rare earths, in chemistry, oxides of the rare-earth metals. They were once thought to be elements themselves. They are widely distributed in the earth's crust and are fairly abundant, although they were once thought to be very scarce. Generally, the name of an earth is formed from the name of its element by replacing -um with -a ; e.g., the earth of cerium is ceria. Mixed rare earths are used in glassmaking, ceramic glazes, glass-polishing abrasives, carbon arc-light electrode cores, and catalysts for petroleum refining. Individual purified rare earths have many uses, e.g., in laser, fiber-optic transmission amplifiers, and night-vision goggles. Important rare-earth minerals include bastnasite, cerite, euxenite, gadolinite, monazite, and samarskite.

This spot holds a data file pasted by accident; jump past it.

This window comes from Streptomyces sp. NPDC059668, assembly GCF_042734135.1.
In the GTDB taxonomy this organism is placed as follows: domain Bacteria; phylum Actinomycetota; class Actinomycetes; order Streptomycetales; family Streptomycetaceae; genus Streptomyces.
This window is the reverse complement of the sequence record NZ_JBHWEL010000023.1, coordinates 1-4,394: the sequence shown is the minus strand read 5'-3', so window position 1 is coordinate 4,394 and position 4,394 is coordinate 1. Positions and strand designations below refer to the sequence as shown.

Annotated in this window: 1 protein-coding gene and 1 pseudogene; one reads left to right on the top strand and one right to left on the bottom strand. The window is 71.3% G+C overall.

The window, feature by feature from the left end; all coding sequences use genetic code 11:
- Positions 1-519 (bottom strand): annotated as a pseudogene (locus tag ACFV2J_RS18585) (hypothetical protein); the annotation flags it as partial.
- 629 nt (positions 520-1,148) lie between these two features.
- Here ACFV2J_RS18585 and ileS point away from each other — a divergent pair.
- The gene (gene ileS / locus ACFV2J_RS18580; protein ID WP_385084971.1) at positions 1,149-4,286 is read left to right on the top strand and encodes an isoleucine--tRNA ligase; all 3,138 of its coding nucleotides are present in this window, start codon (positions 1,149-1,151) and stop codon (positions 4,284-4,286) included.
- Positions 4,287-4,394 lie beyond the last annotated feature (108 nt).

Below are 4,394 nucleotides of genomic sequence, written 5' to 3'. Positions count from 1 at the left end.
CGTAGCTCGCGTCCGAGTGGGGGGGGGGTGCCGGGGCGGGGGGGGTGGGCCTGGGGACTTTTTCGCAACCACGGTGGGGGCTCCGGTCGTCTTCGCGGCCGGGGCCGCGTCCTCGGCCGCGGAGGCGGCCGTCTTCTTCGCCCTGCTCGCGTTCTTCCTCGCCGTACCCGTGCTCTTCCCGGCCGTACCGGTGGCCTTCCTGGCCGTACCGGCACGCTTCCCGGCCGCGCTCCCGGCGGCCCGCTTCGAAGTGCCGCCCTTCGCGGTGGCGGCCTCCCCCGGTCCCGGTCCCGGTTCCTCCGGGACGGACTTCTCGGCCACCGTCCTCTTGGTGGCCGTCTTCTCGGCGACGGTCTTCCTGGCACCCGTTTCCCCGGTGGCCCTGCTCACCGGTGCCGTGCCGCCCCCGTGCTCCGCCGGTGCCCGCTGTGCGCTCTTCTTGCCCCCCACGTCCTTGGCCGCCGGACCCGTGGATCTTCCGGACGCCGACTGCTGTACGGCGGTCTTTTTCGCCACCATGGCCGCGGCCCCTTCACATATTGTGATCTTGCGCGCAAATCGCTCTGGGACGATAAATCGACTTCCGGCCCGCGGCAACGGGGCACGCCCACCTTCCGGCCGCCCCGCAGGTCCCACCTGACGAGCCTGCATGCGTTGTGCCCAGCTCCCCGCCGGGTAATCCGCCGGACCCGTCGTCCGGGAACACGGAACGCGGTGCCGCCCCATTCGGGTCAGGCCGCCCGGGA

The Columbia Electronic Encyclopedia, 6th ed. Copyright © 2012, Columbia University Press. All rights reserved.
More on rare earths from Fact Monster:
See more Encyclopedia articles on: Compounds and Elements